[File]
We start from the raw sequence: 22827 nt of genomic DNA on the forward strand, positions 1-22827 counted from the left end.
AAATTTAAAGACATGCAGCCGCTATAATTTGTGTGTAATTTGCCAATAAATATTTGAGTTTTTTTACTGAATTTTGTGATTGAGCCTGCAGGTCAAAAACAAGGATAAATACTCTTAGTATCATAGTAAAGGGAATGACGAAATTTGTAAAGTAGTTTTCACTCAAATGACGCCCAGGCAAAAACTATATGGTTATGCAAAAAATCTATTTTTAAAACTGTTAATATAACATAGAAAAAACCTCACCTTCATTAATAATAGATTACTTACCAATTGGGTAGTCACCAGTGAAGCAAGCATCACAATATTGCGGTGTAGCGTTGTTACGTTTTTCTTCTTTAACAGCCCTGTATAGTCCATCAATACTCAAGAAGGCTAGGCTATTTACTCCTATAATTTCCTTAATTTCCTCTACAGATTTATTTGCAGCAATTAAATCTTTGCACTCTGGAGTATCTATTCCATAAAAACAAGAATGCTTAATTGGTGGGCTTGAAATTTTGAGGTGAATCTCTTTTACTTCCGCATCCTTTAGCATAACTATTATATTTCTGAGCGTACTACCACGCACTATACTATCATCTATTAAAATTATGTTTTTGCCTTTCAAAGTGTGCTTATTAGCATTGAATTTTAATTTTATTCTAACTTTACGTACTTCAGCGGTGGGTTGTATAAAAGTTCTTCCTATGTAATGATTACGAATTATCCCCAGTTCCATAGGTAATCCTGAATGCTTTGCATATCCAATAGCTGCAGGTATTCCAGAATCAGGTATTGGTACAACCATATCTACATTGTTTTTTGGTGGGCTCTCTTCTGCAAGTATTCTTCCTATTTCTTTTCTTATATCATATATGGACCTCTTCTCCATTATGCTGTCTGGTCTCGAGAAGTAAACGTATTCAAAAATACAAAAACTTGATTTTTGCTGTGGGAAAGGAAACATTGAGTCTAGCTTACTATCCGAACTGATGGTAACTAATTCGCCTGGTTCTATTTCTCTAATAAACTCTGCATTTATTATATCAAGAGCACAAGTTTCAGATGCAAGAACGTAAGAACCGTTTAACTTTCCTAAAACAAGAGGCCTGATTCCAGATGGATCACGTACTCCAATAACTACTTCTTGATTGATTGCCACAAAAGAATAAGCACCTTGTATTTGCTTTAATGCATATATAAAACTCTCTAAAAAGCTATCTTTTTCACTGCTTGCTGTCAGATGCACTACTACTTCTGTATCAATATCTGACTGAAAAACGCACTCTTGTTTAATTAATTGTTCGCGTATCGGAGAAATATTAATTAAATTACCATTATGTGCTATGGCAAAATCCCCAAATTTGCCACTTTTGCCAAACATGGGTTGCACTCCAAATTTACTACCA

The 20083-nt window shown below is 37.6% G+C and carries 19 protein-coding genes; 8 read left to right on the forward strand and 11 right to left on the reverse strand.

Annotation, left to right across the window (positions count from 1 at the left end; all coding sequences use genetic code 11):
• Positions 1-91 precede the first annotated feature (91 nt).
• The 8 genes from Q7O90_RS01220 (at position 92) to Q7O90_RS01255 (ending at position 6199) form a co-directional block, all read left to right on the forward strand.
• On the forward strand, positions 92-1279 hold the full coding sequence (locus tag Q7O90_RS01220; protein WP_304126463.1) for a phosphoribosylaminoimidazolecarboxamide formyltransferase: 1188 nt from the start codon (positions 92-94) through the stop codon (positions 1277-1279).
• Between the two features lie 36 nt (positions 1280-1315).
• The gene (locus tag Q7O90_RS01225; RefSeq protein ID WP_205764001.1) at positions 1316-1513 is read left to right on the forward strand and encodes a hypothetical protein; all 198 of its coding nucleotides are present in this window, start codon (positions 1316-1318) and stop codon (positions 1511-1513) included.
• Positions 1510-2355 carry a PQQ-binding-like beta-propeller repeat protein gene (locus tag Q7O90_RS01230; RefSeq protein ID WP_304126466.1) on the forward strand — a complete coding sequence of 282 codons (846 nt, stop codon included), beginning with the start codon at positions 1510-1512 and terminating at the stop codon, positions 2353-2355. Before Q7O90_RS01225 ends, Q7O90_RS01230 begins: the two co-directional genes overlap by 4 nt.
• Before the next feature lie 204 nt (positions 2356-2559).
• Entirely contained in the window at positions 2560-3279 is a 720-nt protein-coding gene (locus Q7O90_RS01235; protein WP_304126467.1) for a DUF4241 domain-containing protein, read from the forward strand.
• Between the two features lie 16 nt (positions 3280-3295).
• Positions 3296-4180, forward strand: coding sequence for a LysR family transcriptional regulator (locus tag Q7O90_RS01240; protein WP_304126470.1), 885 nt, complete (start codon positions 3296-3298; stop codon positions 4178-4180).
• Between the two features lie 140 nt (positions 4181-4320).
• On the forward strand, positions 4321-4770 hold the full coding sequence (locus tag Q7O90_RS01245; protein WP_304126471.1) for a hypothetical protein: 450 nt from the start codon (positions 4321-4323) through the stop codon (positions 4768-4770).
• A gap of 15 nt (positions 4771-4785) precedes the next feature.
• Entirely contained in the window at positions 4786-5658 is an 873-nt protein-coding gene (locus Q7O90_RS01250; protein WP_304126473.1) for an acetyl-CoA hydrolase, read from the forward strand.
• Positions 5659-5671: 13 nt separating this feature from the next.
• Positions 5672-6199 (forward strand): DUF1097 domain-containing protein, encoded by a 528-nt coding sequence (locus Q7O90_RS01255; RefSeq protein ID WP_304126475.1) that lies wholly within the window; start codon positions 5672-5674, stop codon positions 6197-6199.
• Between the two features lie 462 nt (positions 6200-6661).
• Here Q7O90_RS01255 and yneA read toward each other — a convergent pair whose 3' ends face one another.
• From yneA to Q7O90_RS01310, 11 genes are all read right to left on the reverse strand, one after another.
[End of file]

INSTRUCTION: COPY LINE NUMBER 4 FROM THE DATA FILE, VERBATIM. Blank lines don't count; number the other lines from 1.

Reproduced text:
Annotation, left to right across the window (positions count from 1 at the left end; all coding sequences use genetic code 11):